"Is the begetting of young not a pleasure among the hrossa?" [asks Ransom.]
"A very great one, [human]. This is what we call love." [said the hross.]
In this exchange, it seems as though the term "the hrossa" signifies both male and female hrossa given that the two beings are discussing mating patterns among the race of "the hrossa." Yet, because Lewis has used "man" earlier to mean "men only" at times, and to mean "men and women" at other times, the reader does not know whether or not to assume that. A bit further down, it becomes clear that the hross is referring only to male hrossa, despite the fact that he claims to be making a statement about "the hrossa" in general:
"... This love, you say, comes only once while the hross lives?" [asked the human]
"But it takes his whole life. When he is young he has to look for his mate; and then he has to court her; then he begets young; and then he rears them; and then he remembers all this, and boils it inside him and makes it into poems and wisdom." [explained the hross, emphasis added]
Here, we learn that those who comprise the category of "the hrossa" are male. We learn all about the mating activities and lives of "the [male] hrossa," while learning that the female ones are objects to be acted upon by the real hrossa, that is, the males. The females themselves are not full hrossa as their experiences in life, love, and (ironically) the begetting of children is something Other Than the experience of "the hrossa." Clearly, the above male hross has collapsed the male experience into the general hross experience and views them as identical, completely discounting the experiences of (presumably?) half of the population of Mars.
Meanwhile, some of us are left wondering, what is the experience of female Martians in all of this Very Important Martian Stuff?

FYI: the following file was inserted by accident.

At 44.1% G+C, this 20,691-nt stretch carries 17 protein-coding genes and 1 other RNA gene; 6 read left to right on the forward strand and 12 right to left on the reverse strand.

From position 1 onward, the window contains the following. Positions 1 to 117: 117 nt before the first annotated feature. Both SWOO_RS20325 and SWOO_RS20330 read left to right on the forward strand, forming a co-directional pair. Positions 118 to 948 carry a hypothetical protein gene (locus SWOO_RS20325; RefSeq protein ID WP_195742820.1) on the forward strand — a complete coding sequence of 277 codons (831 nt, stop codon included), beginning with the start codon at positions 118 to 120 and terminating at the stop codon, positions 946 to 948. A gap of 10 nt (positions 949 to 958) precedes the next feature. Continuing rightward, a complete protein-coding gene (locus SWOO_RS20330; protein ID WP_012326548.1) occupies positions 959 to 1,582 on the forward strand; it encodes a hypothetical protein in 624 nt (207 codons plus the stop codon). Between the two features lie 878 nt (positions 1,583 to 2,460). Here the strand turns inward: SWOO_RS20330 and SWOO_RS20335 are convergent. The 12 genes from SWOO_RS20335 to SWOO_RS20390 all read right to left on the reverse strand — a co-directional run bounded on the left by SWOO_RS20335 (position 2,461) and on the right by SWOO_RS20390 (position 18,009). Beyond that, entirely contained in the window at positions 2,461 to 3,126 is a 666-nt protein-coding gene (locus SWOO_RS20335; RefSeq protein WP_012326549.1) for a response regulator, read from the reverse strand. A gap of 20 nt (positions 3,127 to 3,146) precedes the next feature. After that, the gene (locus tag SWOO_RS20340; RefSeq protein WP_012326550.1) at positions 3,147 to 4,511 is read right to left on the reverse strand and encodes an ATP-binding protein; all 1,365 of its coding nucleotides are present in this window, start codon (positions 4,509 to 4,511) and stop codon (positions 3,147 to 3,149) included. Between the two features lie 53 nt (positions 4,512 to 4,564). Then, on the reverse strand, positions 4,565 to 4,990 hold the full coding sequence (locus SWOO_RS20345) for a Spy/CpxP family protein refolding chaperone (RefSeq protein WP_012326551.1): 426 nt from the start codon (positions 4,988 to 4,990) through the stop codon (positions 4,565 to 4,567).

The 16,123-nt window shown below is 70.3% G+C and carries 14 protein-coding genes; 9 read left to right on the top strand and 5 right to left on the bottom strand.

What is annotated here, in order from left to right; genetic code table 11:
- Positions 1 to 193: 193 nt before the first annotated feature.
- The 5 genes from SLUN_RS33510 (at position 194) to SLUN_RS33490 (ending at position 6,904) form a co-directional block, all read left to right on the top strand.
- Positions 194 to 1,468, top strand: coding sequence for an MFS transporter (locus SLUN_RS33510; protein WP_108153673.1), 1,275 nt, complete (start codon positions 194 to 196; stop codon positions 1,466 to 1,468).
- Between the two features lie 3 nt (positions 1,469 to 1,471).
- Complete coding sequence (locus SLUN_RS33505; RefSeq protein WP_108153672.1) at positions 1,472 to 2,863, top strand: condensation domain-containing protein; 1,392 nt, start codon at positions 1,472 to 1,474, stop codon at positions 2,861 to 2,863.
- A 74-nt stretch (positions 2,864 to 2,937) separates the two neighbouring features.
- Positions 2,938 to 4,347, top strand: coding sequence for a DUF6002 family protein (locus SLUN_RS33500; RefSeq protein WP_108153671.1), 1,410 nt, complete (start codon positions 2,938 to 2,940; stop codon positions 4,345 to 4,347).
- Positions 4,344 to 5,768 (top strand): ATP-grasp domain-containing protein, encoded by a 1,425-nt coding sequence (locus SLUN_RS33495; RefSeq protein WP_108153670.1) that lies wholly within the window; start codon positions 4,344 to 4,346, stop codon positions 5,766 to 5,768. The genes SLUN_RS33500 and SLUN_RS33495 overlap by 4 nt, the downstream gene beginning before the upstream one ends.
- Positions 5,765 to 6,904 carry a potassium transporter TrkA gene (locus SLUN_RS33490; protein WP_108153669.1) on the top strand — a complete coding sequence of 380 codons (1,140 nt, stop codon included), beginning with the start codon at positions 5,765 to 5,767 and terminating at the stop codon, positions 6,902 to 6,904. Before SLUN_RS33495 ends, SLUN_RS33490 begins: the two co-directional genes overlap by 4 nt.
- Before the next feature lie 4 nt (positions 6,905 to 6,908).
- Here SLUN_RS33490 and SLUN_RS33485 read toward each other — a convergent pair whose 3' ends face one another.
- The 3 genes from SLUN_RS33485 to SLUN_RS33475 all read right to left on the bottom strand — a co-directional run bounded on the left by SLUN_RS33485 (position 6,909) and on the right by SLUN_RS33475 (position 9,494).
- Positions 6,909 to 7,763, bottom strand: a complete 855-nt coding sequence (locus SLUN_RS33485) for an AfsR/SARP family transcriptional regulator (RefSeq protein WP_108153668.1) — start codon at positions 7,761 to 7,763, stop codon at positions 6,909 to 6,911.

The status of women is mentioned in mere sentences. The pfifltrigg are a Martian race that allegedly holds "their" women in more account than the other races (115). Maybe this was Lewis throwing a crumb to Vagina-Earthlings who might read his books too. Yes, pfifltrigg treat women very well indeed despite the fact that (a) they are mentioned once in the whole book, (b) are spoken of in the possessive as though they are not agents, but objects of the males, and (c) Ransom never actually talks to any.
This invisibility of Lady Martians goes rather unremarked upon throughout the novel as the narrator and Ransom himself ponder More Important Issues about mankind (in the most literal sense of the word, of course).
Thus, Lewis has imbued his male Martians with the same unfortunate male-centric fauxbjective faults that many male Earthlings possess in the real world. What, if not for illuminating such errors, is science fiction for? And so, on second thought, I think Lewis' critics are correct in noting that Out of the Silent Planet is a "piercing[ly] brillian[t]" statement on the human condition. It just meets the criterion in a way that many critics do not realize and in a way that Lewis himself probably did not intend.
As a visitor to Lewis' Mars, I saw a dying planet that was almost entirely devoid of female beings. They either weren't considered important enough to remark upon or, it was a planet in which male Martians enslaved "their" female beings and then put Earthling visitors under some sort of bizarre hex so they would not notice or remark upon the utter absence of Lady Martians.
The alternative, that Lady Martians were completely absent from this book that has Piercingly Brilliant Insights About the Human [sic] Condition and neither Lewis nor any of his raving critics noticed, is too grim to take seriously.